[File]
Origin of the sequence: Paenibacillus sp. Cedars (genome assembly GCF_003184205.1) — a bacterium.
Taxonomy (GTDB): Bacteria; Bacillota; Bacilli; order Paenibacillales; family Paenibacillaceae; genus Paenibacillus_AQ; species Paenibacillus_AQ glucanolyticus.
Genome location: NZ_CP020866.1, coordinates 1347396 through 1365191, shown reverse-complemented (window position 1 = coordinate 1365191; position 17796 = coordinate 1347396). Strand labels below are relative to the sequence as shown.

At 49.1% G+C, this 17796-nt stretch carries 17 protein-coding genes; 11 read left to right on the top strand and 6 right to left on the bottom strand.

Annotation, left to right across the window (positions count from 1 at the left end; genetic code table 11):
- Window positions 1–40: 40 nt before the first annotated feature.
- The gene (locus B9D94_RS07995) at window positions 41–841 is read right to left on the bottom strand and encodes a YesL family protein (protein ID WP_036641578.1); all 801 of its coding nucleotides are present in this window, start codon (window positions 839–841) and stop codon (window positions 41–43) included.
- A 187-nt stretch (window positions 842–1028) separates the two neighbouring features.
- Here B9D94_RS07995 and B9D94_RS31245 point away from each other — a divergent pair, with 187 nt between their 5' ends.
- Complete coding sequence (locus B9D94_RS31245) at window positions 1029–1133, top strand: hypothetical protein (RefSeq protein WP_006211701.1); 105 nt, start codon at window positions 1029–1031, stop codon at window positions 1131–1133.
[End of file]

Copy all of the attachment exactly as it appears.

Origin of the sequence: Paenibacillus sp. Cedars (genome assembly GCF_003184205.1) — a bacterium.
Taxonomy (GTDB): Bacteria; Bacillota; Bacilli; order Paenibacillales; family Paenibacillaceae; genus Paenibacillus_AQ; species Paenibacillus_AQ glucanolyticus.
Genome location: NZ_CP020866.1, coordinates 1347396 through 1365191, shown reverse-complemented (window position 1 = coordinate 1365191; position 17796 = coordinate 1347396). Strand labels below are relative to the sequence as shown.

At 49.1% G+C, this 17796-nt stretch carries 17 protein-coding genes; 11 read left to right on the top strand and 6 right to left on the bottom strand.

Annotation, left to right across the window (positions count from 1 at the left end; genetic code table 11):
- Window positions 1–40: 40 nt before the first annotated feature.
- The gene (locus B9D94_RS07995) at window positions 41–841 is read right to left on the bottom strand and encodes a YesL family protein (protein ID WP_036641578.1); all 801 of its coding nucleotides are present in this window, start codon (window positions 839–841) and stop codon (window positions 41–43) included.
- A 187-nt stretch (window positions 842–1028) separates the two neighbouring features.
- Here B9D94_RS07995 and B9D94_RS31245 point away from each other — a divergent pair, with 187 nt between their 5' ends.
- Complete coding sequence (locus B9D94_RS31245) at window positions 1029–1133, top strand: hypothetical protein (RefSeq protein WP_006211701.1); 105 nt, start codon at window positions 1029–1031, stop codon at window positions 1131–1133.